top of page
Stories from HOME_ its not how it used t
Stories from HOME: children's laughter (
Stories from HOME: peace and quiet (2011
Stories from HOME: Ive never known a pla
Stories from HOME: I have no yard! (2011

Stories from Home: an art-research intervention at Bell Bardia Estate 2011

Stories from HOME: an art -research intervention, explored new arts -based methodologies with the potential to reduce the effects of social research on vulnerable communities. Devised and delivered by Marnie Badham James Oliver and housing estate residents, the resulting artist residency, social connections, and art exhibition all contributed to the development of a more situated socially engaged art and ethnographic approach to participatory research.

"While it is common for a work of art to provoke dialogue among viewers this typically occurs in response to a finished object. In these projects, conversation becomes an integral part of the work itself. It is re -framed as an active, generative process that can help us speak and imagine beyond the limits of fixed identities and official discourse." Kester (1985: 71). There is a long history of creative interventions focused on social relationships  to the built environment and, increasingly in Australian cities, exploring concerns located at public housing sites (Pitts, 2004; Kwon, 2004; Lacy, 1995). From community choirs to digital projections, community art and public art can play a role in neighbourhood transformation in ways that exceed mere decoration. These types of creative collaborations can assist residents through dialogue: by articulating their own voice and aesthetics, while drawing attention to and affecting local issues, they can also mobilize action and strengthen social fabric.

Stories from HOME grew out of the site of the Bell Bardia estate in Heidelberg West, a suburb of Melbourne which experiences significant disadvantage (Oliver et al., 2011). This intervention was not solely restricted to an arts project; it also set out to explore arts -based methodologies as a means to reduce potential negative impacts of social research on vulnerable communities. As an interdisciplinary research project, it aimed to challenge representations of place -based stigma. Through the development of participatory and generative methodologies, the theme of ‘home’ prompted residents by asking: Where you are from? Where are you now? and Where are you going? Competing understandings of place were drawn out regarding Bell Bardia: as contested and dangerous, as a site of refuge, but also later as a place to re -imagine the potential for belonging and community.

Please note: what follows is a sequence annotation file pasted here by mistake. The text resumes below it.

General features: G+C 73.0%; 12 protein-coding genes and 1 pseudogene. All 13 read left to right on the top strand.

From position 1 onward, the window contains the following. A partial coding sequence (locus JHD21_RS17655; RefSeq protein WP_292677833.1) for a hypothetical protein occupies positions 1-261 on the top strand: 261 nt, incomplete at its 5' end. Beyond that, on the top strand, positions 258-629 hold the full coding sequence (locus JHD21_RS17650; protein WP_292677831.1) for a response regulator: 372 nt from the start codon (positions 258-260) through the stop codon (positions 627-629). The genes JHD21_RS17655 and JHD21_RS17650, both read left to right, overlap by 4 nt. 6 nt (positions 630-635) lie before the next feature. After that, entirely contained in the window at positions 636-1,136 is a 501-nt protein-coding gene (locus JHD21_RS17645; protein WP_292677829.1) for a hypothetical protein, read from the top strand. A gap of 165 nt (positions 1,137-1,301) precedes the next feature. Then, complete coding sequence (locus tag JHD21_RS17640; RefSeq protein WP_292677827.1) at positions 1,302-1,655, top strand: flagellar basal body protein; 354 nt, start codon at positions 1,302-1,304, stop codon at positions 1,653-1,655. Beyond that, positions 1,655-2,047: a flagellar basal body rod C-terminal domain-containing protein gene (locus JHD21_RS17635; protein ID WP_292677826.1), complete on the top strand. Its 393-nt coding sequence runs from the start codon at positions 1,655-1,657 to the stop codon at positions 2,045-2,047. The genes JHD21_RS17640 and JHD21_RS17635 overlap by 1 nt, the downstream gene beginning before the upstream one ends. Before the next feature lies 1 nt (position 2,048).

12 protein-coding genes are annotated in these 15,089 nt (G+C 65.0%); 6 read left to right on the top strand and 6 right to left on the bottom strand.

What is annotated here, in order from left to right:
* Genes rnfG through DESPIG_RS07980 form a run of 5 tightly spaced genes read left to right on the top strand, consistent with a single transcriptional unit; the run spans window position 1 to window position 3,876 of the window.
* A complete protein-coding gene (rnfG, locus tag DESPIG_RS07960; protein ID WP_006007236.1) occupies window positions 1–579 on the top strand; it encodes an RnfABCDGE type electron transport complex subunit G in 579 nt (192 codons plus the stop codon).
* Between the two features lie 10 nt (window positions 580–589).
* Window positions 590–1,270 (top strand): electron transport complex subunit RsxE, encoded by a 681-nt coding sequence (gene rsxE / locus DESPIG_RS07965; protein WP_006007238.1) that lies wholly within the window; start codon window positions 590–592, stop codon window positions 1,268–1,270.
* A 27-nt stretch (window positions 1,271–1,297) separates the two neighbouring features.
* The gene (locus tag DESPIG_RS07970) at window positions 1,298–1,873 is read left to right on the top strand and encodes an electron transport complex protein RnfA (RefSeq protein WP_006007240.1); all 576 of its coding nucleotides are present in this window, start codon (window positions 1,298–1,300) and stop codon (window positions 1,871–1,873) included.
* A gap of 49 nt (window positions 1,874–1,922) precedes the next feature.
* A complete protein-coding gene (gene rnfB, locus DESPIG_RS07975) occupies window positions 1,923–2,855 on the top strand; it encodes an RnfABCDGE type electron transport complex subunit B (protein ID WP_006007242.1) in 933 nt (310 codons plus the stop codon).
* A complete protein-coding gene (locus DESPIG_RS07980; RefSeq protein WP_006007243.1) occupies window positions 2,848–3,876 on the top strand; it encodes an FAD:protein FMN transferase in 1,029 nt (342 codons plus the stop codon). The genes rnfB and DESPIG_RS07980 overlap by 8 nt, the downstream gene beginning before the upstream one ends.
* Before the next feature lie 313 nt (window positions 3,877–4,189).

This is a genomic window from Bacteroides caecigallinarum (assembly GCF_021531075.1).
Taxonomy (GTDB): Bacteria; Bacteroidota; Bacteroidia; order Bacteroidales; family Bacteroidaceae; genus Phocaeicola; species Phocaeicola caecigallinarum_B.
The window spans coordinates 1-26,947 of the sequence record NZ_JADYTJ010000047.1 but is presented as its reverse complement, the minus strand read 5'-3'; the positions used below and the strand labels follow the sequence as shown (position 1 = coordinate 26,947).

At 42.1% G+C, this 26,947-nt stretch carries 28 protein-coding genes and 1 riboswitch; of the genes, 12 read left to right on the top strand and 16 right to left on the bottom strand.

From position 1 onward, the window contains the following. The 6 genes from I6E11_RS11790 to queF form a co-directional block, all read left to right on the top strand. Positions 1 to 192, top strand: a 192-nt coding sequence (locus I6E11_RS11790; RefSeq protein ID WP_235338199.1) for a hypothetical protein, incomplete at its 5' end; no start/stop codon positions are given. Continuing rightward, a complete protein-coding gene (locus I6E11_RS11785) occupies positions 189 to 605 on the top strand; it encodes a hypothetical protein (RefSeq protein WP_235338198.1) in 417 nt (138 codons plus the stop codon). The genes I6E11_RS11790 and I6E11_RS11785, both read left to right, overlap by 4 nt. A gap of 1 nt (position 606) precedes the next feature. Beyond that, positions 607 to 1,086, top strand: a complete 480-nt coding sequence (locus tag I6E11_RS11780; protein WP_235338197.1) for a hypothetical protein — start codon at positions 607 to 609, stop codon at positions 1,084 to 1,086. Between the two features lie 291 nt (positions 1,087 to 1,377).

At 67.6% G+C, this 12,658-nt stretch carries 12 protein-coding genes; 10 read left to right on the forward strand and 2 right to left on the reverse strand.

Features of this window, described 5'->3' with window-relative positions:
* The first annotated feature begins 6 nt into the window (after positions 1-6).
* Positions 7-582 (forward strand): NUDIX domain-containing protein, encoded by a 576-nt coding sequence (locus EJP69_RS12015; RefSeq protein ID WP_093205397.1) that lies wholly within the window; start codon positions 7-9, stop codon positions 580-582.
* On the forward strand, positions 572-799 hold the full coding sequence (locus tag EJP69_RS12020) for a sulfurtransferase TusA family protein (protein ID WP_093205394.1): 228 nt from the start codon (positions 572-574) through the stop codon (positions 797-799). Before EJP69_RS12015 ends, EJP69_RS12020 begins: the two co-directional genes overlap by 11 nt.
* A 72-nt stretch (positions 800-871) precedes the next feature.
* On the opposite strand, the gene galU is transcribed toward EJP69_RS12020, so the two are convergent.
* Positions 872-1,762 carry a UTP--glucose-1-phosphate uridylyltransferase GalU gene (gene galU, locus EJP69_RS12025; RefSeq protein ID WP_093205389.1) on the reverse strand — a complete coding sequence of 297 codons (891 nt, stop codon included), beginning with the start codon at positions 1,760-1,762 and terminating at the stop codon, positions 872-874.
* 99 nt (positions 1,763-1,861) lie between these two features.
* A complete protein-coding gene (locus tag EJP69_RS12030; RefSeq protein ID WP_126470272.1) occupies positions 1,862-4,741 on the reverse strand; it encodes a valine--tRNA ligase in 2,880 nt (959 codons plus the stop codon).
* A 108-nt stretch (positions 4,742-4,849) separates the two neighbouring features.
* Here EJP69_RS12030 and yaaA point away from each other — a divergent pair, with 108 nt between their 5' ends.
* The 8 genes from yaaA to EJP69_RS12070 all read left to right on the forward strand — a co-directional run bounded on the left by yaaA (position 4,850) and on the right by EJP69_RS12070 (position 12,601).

Artist -researchers Marnie Badham and James Oliver were located at the Bell Bardia estate for over four months, initially engaging residents in flexible social and participatory arts activity before shifting toward generative art outcomes.

Multiple custom -designed and decorated ‘house cut -outs’ were installed by residents in the shared yard, artist -designed postcards with prepaid overseas postage triggered storytelling and nostalgia, and other place -based activities drew attention to overlooked physical aspects of the estate. For instance, a ‘photography walk’, a group photo exercise, extended a dialogue on themes of

‘home’ through a detailed exploration and discussion of the grounds at Bell Bardia. One resident photographed the overhead airplane sky writing, while others documented a neighbour’s garden, a dangerous play apparatus, and even a child looking at us through a window. As photo elicitation, these images were then used as source material for social exchange and when realizing many images were not familiar to everyone, activated a ‘scavenger hunt’. Children explored

the estate by searching for the images; when they could not find the imaged object (e.g., a particular flower), they approached other residents sitting outside nearby for assistance. Many reported these activities “were a good excuse to meet their neighbours” and even suggested we target some residents as they “wanted to get to know the people living upstairs.”

Together, these participatory activities generated a large repository of place -based images and became a site of dialogue, gathering more of these ambivalent descriptions regarding the resident’s feelings toward the estate such as, “It is not like it used to be”. Over the tenure of the project, there was a marked shift from naming problems – “we need a place for peace and quiet” – to a more positive reframing: “we are making this place popular” and “its good to hear children laughing”. Putting forward the theme of ‘home’ was an intentionally open -ended creative research question. 

Both art and research are powerful representational practices in which there is the danger “to speak on behalf of ” or the potential to facilitate discussion with communities (Foster, 1995: 308). Theorized as dialogic art, Stories from HOME generated dialogue through the process of participatory art -making. Stories from HOME focused on the relational qualities of process -driven practice, facilitated dialogue amongst the diversity of residents, re -animating their shared public space. Like many community -based arts projects, this art -research project was only short -term; however, shared public space and the animation of it through artistic process -driven practices create a platform for coming together

and creating bonds. Residents and artist  researchers created a space to draw attention to and explore local place, in turn stimulating the social fabric at Bell Bardia Housing Estate.

bottom of page